Food Plot Review: Whitetail Institute’s Imperial Power Plant
The Whitetail Institute’s Imperial Power Plant is a variety of warm season annuals, including soybeans, cow peas, lablab, sorghum and sunflowers. With the promise of “more tonnage per acre than any other spring/summer annuals”, Power Plant was on my list of food plot seed to try in the spring of 2010.
Sunflowers and sorghum are not something you would normally plant for deer, but there is a method behind the madness. The sunflowers and sorghum actually provide structure for the legumes to grow up and around. This keeps the legumes from growing along the ground and possibly stunting their growth.
In addition we also release quail on our farm, so the sorghum can provide them some nutrition in the colder months ahead.
The Whitetail Institute recommends planting Power Plant once the soil temperatures in your region reach at least a constant 55-60 degrees. The main reason is that soybeans have much greater success when planted at this temperature.
They also recommend a soil PH of 7, disking the area at least 4-6 inches deep, and disking lightly after broadcast-spreading the seed.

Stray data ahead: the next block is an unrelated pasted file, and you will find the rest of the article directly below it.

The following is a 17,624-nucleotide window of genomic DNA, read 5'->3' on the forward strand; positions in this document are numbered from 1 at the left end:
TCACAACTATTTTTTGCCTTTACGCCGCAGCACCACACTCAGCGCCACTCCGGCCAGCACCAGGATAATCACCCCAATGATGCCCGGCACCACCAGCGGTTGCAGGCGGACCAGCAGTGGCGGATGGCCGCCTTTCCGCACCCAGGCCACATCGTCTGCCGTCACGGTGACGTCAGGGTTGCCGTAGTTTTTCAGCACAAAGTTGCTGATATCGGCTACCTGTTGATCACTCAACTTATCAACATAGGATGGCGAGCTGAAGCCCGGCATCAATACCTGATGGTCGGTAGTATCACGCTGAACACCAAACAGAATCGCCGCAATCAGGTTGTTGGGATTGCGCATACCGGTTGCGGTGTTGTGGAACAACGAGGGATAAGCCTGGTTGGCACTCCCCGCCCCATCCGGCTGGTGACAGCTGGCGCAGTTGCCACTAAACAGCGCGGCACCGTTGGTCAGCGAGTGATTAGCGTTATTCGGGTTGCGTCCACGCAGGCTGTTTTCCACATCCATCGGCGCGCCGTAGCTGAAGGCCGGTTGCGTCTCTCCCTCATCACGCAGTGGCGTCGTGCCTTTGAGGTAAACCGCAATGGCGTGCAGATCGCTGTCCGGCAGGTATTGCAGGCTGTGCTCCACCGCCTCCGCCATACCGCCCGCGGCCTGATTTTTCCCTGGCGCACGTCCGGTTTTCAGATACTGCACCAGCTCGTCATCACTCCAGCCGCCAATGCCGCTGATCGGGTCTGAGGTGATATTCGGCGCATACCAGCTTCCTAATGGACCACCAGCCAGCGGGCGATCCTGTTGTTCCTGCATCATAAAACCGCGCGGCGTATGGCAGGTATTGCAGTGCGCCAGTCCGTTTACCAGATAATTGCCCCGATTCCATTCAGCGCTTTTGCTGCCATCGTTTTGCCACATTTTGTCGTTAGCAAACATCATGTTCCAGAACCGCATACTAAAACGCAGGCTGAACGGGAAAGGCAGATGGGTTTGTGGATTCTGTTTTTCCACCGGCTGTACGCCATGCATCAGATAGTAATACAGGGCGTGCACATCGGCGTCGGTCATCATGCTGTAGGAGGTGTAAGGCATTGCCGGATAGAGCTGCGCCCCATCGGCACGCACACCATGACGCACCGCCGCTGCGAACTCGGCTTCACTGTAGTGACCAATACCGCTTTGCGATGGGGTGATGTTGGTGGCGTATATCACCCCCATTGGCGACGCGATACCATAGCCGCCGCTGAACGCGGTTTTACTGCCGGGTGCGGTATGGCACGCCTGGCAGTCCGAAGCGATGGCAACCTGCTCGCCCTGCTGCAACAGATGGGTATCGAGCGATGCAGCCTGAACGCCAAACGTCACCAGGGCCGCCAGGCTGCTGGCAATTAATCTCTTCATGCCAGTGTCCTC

NOTE: We spray our warm season annual plots with 41% glyphosate early in the spring well in advanced of planting. It takes 10-14 days for the glyphosate to do its job and be safe for planting. We also lime and fertilize based on the PH of the soil and the recommendations for the seed we are planting.
How We Planted It
There were two food plots in which we planted Power Plant. In the last week of May, we had some pretty warm temperatures here in Virginia and the soil temperature was right at 55. The decision was made to plant the first food plot.
This plot is the largest, around ¾ of an acre, fairly rocky and slightly sloped. The PH was right around 7 and the soil was fairly easy to disk up because we had tilled it the year before. We removed the larger rocks by hand and we ended up with a pretty clean bed.
We decided to try something new with this plot, so we only planted Power Plant around the perimeter. The intention was to use Power Plant’s sorghum and sun flowers as cover for the deer as they munched on the Imperial Clover that we planted in the middle.
We decided to wait a couple of weeks before planting the second food plot, which is about ¼ of an acre. This was to test the difference that soil temperature would make as well as hedge our bets with the weather. The plot had a slightly lower PH, was level to sloping, and was less rocky than the first plot. The entire plot was planted in Power Plant.
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